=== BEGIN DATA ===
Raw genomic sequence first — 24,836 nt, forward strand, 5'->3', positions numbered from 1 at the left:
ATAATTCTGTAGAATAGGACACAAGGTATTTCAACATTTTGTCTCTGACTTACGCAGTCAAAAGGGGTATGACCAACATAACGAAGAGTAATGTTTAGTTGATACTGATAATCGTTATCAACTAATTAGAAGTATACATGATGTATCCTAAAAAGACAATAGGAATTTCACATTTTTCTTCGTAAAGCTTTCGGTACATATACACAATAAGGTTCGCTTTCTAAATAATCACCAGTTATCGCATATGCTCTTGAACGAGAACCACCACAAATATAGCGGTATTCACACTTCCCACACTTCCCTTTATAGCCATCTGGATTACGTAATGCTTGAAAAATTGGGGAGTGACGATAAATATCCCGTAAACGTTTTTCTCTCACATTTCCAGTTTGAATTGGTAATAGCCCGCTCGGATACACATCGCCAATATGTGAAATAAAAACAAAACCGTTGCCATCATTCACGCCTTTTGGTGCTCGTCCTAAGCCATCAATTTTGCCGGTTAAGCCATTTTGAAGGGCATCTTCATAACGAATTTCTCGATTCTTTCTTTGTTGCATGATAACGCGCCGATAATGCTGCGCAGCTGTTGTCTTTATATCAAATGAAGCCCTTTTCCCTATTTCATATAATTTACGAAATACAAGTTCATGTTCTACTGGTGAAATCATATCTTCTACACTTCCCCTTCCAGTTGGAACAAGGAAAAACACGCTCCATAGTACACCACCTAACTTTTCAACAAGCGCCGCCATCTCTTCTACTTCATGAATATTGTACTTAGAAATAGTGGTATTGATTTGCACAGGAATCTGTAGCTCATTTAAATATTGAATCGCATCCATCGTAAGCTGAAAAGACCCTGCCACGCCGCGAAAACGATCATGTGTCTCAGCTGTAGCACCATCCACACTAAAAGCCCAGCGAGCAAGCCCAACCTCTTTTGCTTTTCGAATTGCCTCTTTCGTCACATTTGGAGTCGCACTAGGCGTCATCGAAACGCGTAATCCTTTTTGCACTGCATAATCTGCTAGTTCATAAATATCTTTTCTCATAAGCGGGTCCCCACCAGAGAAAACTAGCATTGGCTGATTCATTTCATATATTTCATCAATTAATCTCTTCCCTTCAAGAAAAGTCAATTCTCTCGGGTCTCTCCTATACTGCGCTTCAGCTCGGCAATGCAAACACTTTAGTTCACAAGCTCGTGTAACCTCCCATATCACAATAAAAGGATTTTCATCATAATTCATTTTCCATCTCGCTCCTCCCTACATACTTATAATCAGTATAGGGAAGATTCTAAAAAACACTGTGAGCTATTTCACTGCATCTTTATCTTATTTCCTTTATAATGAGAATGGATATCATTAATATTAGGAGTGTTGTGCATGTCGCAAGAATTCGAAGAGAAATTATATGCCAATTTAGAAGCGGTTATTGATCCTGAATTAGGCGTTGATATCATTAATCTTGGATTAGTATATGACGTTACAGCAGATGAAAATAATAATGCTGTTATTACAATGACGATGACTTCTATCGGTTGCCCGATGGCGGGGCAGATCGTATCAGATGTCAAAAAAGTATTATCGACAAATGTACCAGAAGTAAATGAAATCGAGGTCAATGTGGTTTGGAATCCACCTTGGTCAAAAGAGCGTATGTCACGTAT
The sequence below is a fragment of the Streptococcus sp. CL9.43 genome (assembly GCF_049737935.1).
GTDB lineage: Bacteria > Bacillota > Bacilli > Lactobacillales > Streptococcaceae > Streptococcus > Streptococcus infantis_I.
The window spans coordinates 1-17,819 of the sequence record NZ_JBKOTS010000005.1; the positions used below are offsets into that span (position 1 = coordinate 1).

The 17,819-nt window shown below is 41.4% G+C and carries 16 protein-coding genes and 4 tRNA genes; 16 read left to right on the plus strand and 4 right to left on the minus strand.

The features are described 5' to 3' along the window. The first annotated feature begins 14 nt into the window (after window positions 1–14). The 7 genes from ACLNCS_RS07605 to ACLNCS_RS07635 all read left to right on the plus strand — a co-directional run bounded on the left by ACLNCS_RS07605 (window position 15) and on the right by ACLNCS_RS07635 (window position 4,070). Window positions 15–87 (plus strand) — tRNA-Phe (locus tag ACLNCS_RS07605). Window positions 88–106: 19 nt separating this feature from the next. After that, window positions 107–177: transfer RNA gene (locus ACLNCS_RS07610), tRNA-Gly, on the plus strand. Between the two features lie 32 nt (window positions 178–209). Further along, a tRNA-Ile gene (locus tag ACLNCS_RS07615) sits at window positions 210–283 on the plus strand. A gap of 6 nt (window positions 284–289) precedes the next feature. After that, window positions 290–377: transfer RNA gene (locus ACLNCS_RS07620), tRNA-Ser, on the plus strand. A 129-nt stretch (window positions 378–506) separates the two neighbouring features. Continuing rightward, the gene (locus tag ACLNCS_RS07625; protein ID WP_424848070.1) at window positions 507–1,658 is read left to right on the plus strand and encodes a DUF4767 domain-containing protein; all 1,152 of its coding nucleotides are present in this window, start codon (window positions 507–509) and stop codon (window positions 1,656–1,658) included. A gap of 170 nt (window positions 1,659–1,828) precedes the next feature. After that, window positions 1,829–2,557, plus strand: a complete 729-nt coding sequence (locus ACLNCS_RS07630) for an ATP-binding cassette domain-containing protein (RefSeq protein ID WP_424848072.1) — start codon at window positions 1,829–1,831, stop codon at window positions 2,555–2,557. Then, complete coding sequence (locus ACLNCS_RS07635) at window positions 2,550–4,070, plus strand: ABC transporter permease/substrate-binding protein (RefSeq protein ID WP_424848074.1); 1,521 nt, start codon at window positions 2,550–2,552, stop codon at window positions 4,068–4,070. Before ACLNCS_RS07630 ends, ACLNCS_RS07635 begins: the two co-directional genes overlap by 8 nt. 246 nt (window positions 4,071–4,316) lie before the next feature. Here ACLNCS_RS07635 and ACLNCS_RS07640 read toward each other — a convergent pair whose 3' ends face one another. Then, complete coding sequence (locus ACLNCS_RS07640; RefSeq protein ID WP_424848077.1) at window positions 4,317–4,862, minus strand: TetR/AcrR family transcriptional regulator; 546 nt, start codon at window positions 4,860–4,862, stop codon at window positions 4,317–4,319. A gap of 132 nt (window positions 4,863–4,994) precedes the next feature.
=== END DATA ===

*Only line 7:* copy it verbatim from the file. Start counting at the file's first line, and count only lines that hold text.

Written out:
The features are described 5' to 3' along the window. The first annotated feature begins 14 nt into the window (after window positions 1–14). The 7 genes from ACLNCS_RS07605 to ACLNCS_RS07635 all read left to right on the plus strand — a co-directional run bounded on the left by ACLNCS_RS07605 (window position 15) and on the right by ACLNCS_RS07635 (window position 4,070). Window positions 15–87 (plus strand) — tRNA-Phe (locus tag ACLNCS_RS07605). Window positions 88–106: 19 nt separating this feature from the next. After that, window positions 107–177: transfer RNA gene (locus ACLNCS_RS07610), tRNA-Gly, on the plus strand. Between the two features lie 32 nt (window positions 178–209). Further along, a tRNA-Ile gene (locus tag ACLNCS_RS07615) sits at window positions 210–283 on the plus strand. A gap of 6 nt (window positions 284–289) precedes the next feature. After that, window positions 290–377: transfer RNA gene (locus ACLNCS_RS07620), tRNA-Ser, on the plus strand. A 129-nt stretch (window positions 378–506) separates the two neighbouring features. Continuing rightward, the gene (locus tag ACLNCS_RS07625; protein ID WP_424848070.1) at window positions 507–1,658 is read left to right on the plus strand and encodes a DUF4767 domain-containing protein; all 1,152 of its coding nucleotides are present in this window, start codon (window positions 507–509) and stop codon (window positions 1,656–1,658) included. A gap of 170 nt (window positions 1,659–1,828) precedes the next feature. After that, window positions 1,829–2,557, plus strand: a complete 729-nt coding sequence (locus ACLNCS_RS07630) for an ATP-binding cassette domain-containing protein (RefSeq protein ID WP_424848072.1) — start codon at window positions 1,829–1,831, stop codon at window positions 2,555–2,557. Then, complete coding sequence (locus ACLNCS_RS07635) at window positions 2,550–4,070, plus strand: ABC transporter permease/substrate-binding protein (RefSeq protein ID WP_424848074.1); 1,521 nt, start codon at window positions 2,550–2,552, stop codon at window positions 4,068–4,070. Before ACLNCS_RS07630 ends, ACLNCS_RS07635 begins: the two co-directional genes overlap by 8 nt. 246 nt (window positions 4,071–4,316) lie before the next feature. Here ACLNCS_RS07635 and ACLNCS_RS07640 read toward each other — a convergent pair whose 3' ends face one another. Then, complete coding sequence (locus ACLNCS_RS07640; RefSeq protein ID WP_424848077.1) at window positions 4,317–4,862, minus strand: TetR/AcrR family transcriptional regulator; 546 nt, start codon at window positions 4,860–4,862, stop codon at window positions 4,317–4,319. A gap of 132 nt (window positions 4,863–4,994) precedes the next feature.